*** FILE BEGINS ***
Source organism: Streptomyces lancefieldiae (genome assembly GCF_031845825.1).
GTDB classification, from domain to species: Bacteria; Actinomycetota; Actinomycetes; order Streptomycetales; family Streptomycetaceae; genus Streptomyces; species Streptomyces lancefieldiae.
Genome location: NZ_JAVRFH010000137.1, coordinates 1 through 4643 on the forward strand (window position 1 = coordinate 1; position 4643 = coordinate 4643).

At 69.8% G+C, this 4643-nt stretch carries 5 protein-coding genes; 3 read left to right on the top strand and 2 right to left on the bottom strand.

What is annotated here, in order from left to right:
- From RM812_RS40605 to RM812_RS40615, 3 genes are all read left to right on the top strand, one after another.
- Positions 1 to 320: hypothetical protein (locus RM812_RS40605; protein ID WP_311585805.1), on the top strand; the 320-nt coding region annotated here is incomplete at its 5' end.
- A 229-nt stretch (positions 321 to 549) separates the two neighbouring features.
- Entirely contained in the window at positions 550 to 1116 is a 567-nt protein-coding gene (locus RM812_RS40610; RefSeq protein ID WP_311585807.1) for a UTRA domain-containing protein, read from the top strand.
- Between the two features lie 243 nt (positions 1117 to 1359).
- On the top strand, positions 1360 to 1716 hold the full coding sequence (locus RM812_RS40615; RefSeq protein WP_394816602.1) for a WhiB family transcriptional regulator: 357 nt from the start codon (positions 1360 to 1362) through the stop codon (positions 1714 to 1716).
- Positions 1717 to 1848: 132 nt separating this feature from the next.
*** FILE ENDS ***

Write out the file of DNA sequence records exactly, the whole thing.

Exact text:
Source organism: Streptomyces lancefieldiae (genome assembly GCF_031845825.1).
GTDB classification, from domain to species: Bacteria; Actinomycetota; Actinomycetes; order Streptomycetales; family Streptomycetaceae; genus Streptomyces; species Streptomyces lancefieldiae.
Genome location: NZ_JAVRFH010000137.1, coordinates 1 through 4643 on the forward strand (window position 1 = coordinate 1; position 4643 = coordinate 4643).

At 69.8% G+C, this 4643-nt stretch carries 5 protein-coding genes; 3 read left to right on the top strand and 2 right to left on the bottom strand.

What is annotated here, in order from left to right:
- From RM812_RS40605 to RM812_RS40615, 3 genes are all read left to right on the top strand, one after another.
- Positions 1 to 320: hypothetical protein (locus RM812_RS40605; protein ID WP_311585805.1), on the top strand; the 320-nt coding region annotated here is incomplete at its 5' end.
- A 229-nt stretch (positions 321 to 549) separates the two neighbouring features.
- Entirely contained in the window at positions 550 to 1116 is a 567-nt protein-coding gene (locus RM812_RS40610; RefSeq protein ID WP_311585807.1) for a UTRA domain-containing protein, read from the top strand.
- Between the two features lie 243 nt (positions 1117 to 1359).
- On the top strand, positions 1360 to 1716 hold the full coding sequence (locus RM812_RS40615; RefSeq protein WP_394816602.1) for a WhiB family transcriptional regulator: 357 nt from the start codon (positions 1360 to 1362) through the stop codon (positions 1714 to 1716).
- Positions 1717 to 1848: 132 nt separating this feature from the next.